CM/CMGCommunication (General)For general purposes and basic communication in rooms. Not suitable for Plenum or Riser spacesCMP or CMR
Riser (CMR)Communication RiserRiser is a closed space between walls and floors.For in-wall applications. CMP
Plenum (CMP)Communications Plenum
A plenum is a space above the ceilings and under the floors.
For underfloor installations and other closed spaces.
Outdoor (CMX)Outdoor
with Low-Density Polyethylene
For an outdoor installation that is exposed to moisture and UV light.

Jacket Colors

Technically speaking, the color of the jacket has little significance over its performance. So, the vendors only assign the colors to differentiate between the types of Ethernet you buy. 

For instance, green may indicate the crossover cable, while blue shows the cable is for routers. However, only some manufacturers follow the same rule.

Ethernet Cable Types Based on different designs

Ethernet cable styles are made with specific jobs or environments in mind, so you can tailor your cables to where you will use them. Here are some common examples:

Slim and Ultra-Slim

These Ethernet cables have a slim appearance due to their compact design. As they are thin, these cables are ideal for limited spaces and need continuous airflow to cool down.


Flat, ribbon-like Ethernet cables easily run under the baseboards, doors, and carpets. Moreover, these are preferable for such constructions as they lower the tripping problems and can be hidden easily.

Solid Core

Solid copper wires are best for longer and higher-quality installations than copper-wrapped aluminum. Since they provide strong, concrete signals to receivers, distortion and noise cannot affect the data.


Electricians prefer armored cables for outdoor and other harsh environments, where the cables are more likely to get abrasions. These cables provide extra protection due to thick jacketing and added layers.


Braided cables have nylon braiding over the conducting core that minimizes damage. Also, it makes the cable flexible so that you can run them around any nook and corner.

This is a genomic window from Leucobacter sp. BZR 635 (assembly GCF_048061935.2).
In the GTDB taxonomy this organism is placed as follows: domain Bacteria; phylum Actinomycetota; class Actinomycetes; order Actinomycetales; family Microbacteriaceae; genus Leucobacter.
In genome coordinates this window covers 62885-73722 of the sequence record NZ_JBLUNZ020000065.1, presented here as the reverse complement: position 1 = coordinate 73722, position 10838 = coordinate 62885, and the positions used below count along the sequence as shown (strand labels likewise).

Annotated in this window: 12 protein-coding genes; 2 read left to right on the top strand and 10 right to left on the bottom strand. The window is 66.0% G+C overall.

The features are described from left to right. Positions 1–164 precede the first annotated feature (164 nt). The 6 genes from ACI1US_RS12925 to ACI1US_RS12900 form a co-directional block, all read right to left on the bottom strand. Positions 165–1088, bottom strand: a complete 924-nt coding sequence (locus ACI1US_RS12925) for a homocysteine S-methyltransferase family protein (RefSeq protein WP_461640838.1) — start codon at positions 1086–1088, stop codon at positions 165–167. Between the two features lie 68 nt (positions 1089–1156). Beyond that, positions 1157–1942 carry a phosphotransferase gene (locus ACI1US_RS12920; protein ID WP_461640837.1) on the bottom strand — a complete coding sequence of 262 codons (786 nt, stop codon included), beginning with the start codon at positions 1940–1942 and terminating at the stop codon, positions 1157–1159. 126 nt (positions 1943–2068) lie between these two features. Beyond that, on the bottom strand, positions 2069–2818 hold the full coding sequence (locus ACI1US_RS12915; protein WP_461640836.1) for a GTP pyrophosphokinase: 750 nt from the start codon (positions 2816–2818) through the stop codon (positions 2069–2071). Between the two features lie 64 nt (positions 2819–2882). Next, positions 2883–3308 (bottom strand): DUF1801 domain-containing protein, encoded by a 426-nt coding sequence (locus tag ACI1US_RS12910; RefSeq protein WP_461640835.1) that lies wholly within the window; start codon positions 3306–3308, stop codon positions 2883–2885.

Gel Filled

Gel-filled cables are best outdoors where you need to prevent moisture from reaching the metal. Since these cables have an extra gel layer outside the cable to prevent water and other liquids from passing, it makes the cable moisture-resistant.

Ethernet attached to ports

Caption: Ethernet attached to ports

Choosing the Right Ethernet Cable Type

To choose the right cable for your job, you must pick the one with suitable performance and range. For that, you can consider the following things.

  • Look into the speed of your internet. For example, Cat6 will work best at typical speeds, and you can spend many years without changing it. However, Cat5e can also be a good choice while saving you some money.
  • Remember that your choice of wire will not increase your internet speed; it will only carry the signals your provider sends.
  • Test your internet speed via any speed testing software to confirm your speed. Moreover, it will help you in choosing the wire.
  • Using a local network, consider the type of files you send and receive and choose accordingly. For example, you must send videos and high-quality graphics frequently for work purposes. In such cases, the higher the quality of Ethernet, the greater will be your work efficiency and vice versa. However, lower-quality cables can be a better choice to save a penny if your files are small enough.
  • For replacement cables, try to go for an upgraded version from the one you already have. This will ensure better speeds and make your setup futureproof for many years. Thus, experts recommend the latest Cat6 and Cat6a cables as they can work with many high-end network devices.


Choosing an Ethernet cable can be tricky when so many choices are available. But, just a little research and in-depth study can enable you to start your journey without fear.

Over time, you will become an expert if you work in the same industry. For more information, visit our blog at Cloom.